# Recovering graph given degrees and connectivity information

I have a graph and don't know how nodes in it are connected to each other.

• I know the number of nodes in the graph.
• I know the degree of each node in the graph.
• I know that given any node $$A$$ that any other node $$B$$ is $$n$$-connected (where $$n$$ may vary per $$B$$) to a sub-graph containing $$A$$. So if I trim $$n$$ specific edges edges from $$B$$, then $$B$$ won't be connected to the sub-graph containing $$A$$.

The question I want to know is given this information, if it's possible with high probability to learn the entire graph topology.

• The word random has a very specific meaning in mathematics, which is different than its usual English meaning. Similarly, topology is a specific mathematical area, though I can imagine it being used for the “structure” of a graph rather than any topological properties. Oct 27, 2021 at 20:45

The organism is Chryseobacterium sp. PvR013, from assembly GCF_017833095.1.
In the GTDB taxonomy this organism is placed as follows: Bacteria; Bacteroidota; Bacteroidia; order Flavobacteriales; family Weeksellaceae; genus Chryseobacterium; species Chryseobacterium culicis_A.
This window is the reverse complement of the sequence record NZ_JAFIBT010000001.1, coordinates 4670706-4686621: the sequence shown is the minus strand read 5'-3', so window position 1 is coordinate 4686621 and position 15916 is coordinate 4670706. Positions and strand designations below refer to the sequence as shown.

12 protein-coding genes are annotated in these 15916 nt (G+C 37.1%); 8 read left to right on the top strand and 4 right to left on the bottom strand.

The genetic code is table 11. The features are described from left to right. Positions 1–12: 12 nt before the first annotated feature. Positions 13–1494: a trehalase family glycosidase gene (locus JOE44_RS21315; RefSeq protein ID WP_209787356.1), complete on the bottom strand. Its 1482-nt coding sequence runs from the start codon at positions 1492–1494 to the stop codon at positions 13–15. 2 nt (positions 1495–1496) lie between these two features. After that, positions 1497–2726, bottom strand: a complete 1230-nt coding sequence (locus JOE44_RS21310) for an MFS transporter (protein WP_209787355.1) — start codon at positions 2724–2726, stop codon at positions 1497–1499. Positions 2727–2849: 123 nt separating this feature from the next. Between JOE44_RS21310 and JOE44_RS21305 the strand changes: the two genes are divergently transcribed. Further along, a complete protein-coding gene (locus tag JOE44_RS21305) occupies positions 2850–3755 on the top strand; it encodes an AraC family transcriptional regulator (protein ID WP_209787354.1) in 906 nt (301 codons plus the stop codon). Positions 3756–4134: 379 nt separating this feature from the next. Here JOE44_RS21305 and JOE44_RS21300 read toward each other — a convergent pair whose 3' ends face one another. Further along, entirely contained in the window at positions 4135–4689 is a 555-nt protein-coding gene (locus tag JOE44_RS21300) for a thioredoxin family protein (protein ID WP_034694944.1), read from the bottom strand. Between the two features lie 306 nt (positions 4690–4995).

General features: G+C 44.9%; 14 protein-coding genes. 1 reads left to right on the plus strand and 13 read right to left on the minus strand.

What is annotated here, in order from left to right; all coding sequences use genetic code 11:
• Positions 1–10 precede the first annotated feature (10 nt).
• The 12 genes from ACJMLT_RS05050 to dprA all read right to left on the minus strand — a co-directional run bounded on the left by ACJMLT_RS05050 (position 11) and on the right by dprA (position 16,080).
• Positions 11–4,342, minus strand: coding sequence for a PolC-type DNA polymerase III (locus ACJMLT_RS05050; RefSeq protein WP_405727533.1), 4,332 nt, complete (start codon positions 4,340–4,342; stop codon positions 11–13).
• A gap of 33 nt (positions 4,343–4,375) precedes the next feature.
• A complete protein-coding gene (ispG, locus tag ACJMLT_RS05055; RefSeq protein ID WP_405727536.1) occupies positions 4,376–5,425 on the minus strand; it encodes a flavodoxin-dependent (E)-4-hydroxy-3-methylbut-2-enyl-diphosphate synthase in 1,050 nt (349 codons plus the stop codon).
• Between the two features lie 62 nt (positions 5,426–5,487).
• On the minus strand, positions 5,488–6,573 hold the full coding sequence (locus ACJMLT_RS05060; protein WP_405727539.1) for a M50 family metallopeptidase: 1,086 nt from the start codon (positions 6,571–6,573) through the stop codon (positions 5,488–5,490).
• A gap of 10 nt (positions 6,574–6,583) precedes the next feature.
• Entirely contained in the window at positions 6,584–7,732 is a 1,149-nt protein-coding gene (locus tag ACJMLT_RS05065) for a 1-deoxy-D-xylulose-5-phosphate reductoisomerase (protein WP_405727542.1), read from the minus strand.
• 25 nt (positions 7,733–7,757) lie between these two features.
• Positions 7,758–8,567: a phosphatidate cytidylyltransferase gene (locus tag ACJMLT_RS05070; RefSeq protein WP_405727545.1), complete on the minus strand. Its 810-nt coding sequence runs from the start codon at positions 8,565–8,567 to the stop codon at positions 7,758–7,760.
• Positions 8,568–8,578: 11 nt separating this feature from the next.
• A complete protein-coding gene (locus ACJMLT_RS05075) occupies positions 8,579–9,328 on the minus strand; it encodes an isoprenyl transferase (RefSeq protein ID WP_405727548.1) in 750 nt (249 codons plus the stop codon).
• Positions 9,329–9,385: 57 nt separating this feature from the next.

• One keyword sometimes used for learning a graph is graph reconstruction. Oct 28, 2021 at 5:43
• You want to reconstruct the graph "with high probability" — what is the probability over? Everything in your question is deterministic. Perhaps the original graph was chosen according to a specific distribution? Oct 31, 2021 at 8:31
• What do you mean when you say that $B$ is $n$-connected to a subgraph containing $A$? When is a node $n$-connected to a graph? Oct 31, 2021 at 8:32
• Maybe that's the wrong terminology. But there are n cuts before B and A are disjoint graphs Nov 1, 2021 at 13:35